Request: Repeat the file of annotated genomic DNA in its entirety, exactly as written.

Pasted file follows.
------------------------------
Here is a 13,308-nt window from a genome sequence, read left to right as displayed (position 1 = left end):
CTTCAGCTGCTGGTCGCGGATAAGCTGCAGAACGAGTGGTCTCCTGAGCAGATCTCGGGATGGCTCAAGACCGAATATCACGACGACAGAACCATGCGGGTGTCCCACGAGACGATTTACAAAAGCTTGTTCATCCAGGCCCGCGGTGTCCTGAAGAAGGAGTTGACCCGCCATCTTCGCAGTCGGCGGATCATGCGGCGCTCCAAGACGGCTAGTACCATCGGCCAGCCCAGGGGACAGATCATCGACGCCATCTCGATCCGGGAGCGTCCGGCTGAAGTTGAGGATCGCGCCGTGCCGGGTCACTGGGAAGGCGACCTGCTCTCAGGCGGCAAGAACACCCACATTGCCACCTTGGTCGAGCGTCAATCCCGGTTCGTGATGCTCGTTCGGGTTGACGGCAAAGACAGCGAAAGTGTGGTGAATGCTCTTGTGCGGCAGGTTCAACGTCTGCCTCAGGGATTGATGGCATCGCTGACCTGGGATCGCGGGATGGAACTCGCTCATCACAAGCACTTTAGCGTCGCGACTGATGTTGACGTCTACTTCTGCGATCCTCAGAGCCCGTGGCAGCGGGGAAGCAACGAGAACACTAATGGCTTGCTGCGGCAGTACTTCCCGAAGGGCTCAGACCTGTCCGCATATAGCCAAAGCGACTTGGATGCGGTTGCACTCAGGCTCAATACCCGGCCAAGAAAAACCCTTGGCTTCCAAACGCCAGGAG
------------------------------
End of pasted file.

Here is a 13,308-nt window from a genome sequence, read left to right as displayed (position 1 = left end):
CTTCAGCTGCTGGTCGCGGATAAGCTGCAGAACGAGTGGTCTCCTGAGCAGATCTCGGGATGGCTCAAGACCGAATATCACGACGACAGAACCATGCGGGTGTCCCACGAGACGATTTACAAAAGCTTGTTCATCCAGGCCCGCGGTGTCCTGAAGAAGGAGTTGACCCGCCATCTTCGCAGTCGGCGGATCATGCGGCGCTCCAAGACGGCTAGTACCATCGGCCAGCCCAGGGGACAGATCATCGACGCCATCTCGATCCGGGAGCGTCCGGCTGAAGTTGAGGATCGCGCCGTGCCGGGTCACTGGGAAGGCGACCTGCTCTCAGGCGGCAAGAACACCCACATTGCCACCTTGGTCGAGCGTCAATCCCGGTTCGTGATGCTCGTTCGGGTTGACGGCAAAGACAGCGAAAGTGTGGTGAATGCTCTTGTGCGGCAGGTTCAACGTCTGCCTCAGGGATTGATGGCATCGCTGACCTGGGATCGCGGGATGGAACTCGCTCATCACAAGCACTTTAGCGTCGCGACTGATGTTGACGTCTACTTCTGCGATCCTCAGAGCCCGTGGCAGCGGGGAAGCAACGAGAACACTAATGGCTTGCTGCGGCAGTACTTCCCGAAGGGCTCAGACCTGTCCGCATATAGCCAAAGCGACTTGGATGCGGTTGCACTCAGGCTCAATACCCGGCCAAGAAAAACCCTTGGCTTCCAAACGCCAGGAG